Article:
The reality is no one is perfect. I am not perfect. You reading this is not perfect. It is inevitable that we will make mistakes. However, it is how we learn from those mistakes that impacts our character. Will we continue to harm someone and their culture when we know it is wrong? No, we should not. Remember that we are human and embody all the messiness that comes with that. And in the same breath, we should all be willing to learn and change. Growth – it’s necessary for us all to thrive and evolve.
This is like homework, but better!
You don’t know what you don’t know. But now that you know, learn more! Check out the following resources to learn more about cultural appreciation vs. appropriation, what is cultural appreciation in travel, other cultural appreciation examples, etc.
– Greenheart Travel: This is an organization that focuses on responsible travel. They wrote a blog post that does an excellent job at unpacking the difference between cultural appropriation vs. appreciation. The post also includes cultural appreciation examples and tips for travelers to be responsible while traveling.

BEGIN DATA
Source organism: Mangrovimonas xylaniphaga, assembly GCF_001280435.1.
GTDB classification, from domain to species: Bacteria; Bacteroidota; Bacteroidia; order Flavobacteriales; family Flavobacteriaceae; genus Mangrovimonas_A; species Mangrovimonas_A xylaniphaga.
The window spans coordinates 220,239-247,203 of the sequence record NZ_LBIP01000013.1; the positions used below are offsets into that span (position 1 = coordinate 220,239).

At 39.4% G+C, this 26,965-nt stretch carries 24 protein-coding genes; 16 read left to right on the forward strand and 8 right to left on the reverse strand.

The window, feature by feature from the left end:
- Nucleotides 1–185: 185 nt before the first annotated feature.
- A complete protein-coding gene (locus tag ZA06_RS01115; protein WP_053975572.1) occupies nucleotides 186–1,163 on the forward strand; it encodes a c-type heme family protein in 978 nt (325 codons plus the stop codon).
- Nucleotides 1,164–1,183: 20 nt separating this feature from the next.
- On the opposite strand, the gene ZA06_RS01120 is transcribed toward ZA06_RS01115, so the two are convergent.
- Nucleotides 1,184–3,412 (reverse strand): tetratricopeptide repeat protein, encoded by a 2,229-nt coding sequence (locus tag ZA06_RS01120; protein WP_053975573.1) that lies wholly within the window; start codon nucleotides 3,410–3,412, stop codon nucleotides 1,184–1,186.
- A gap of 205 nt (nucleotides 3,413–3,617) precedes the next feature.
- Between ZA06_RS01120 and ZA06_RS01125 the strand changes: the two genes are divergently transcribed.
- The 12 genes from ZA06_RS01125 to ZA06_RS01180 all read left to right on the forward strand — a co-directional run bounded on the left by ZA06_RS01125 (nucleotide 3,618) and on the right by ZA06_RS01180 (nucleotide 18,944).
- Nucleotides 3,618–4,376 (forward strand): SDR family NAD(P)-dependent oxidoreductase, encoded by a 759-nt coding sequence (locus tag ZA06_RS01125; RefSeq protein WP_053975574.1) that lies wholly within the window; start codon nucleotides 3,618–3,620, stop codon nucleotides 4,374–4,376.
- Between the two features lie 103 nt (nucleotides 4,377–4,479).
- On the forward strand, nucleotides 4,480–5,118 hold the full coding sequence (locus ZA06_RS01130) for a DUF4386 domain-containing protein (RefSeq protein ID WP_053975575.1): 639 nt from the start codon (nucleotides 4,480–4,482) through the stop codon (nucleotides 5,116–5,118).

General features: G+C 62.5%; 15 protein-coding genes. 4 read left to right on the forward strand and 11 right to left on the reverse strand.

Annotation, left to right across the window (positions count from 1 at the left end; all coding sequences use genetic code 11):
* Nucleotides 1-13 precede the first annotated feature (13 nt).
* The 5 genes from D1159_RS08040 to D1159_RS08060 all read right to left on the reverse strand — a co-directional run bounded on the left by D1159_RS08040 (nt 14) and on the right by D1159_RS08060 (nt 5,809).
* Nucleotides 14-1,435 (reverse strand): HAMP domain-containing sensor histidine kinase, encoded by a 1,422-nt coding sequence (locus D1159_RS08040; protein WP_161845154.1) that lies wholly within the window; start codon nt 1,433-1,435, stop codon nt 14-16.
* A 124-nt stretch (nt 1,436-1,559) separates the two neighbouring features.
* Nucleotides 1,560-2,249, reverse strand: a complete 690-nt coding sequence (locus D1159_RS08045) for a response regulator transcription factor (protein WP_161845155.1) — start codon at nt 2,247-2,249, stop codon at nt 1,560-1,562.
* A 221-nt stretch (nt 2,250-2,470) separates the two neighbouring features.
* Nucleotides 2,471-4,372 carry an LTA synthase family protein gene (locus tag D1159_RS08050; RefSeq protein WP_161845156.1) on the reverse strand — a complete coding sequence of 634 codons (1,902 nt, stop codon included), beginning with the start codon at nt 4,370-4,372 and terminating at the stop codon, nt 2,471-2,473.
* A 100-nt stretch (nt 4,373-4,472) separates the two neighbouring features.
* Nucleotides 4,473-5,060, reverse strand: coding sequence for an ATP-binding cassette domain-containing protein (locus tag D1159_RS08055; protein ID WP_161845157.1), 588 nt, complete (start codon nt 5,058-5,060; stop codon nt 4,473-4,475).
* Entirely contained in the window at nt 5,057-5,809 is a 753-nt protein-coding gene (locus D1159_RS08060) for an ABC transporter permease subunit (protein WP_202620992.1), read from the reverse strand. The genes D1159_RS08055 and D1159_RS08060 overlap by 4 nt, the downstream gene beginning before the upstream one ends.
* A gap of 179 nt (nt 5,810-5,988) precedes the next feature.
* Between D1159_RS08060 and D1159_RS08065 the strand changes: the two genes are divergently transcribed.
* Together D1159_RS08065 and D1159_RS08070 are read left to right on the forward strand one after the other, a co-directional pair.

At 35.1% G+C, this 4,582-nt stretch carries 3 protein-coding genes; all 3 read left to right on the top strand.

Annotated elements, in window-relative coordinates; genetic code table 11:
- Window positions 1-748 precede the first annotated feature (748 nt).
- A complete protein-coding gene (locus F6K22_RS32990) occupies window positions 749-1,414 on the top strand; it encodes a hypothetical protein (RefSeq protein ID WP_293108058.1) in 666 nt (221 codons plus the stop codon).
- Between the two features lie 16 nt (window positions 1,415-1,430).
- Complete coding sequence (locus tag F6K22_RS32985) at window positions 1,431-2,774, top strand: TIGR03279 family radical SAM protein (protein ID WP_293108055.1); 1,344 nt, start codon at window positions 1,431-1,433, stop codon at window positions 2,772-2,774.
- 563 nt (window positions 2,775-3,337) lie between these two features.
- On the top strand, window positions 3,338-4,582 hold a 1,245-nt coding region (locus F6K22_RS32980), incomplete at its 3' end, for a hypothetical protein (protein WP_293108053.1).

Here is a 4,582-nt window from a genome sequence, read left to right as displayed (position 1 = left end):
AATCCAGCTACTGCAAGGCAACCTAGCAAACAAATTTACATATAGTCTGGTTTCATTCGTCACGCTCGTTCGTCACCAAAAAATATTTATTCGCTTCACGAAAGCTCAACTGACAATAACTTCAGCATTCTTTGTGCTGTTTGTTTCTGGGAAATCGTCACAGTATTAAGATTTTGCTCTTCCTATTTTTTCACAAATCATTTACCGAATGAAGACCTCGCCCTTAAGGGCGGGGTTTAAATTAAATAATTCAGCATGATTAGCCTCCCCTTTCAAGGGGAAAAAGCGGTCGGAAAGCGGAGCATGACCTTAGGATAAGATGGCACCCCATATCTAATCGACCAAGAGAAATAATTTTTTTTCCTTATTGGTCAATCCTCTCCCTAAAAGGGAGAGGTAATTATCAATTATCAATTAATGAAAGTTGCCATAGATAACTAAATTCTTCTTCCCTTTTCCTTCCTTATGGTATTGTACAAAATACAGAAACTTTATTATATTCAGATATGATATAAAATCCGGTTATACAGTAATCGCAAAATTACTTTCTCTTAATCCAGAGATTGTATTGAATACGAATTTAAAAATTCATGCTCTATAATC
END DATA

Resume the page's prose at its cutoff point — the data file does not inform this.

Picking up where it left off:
– Alpaca My Bags Podcast: I’ve mentioned them before, but Alpaca My Bags Podcast is another great resource. They have an episode on understanding cultural appropriation at home and abroad. The episode offers an even deeper look into cultural appropriation and appreciation.
– Decoded: Franchesa Ramsey always brings the heat. In this episode on YouTube, she breaks down the difference between cultural appropriation, assimilation, and cultural exchange. She also uses examples that are not explicitly related to travel. Thus, you can understand examples outside of travel too.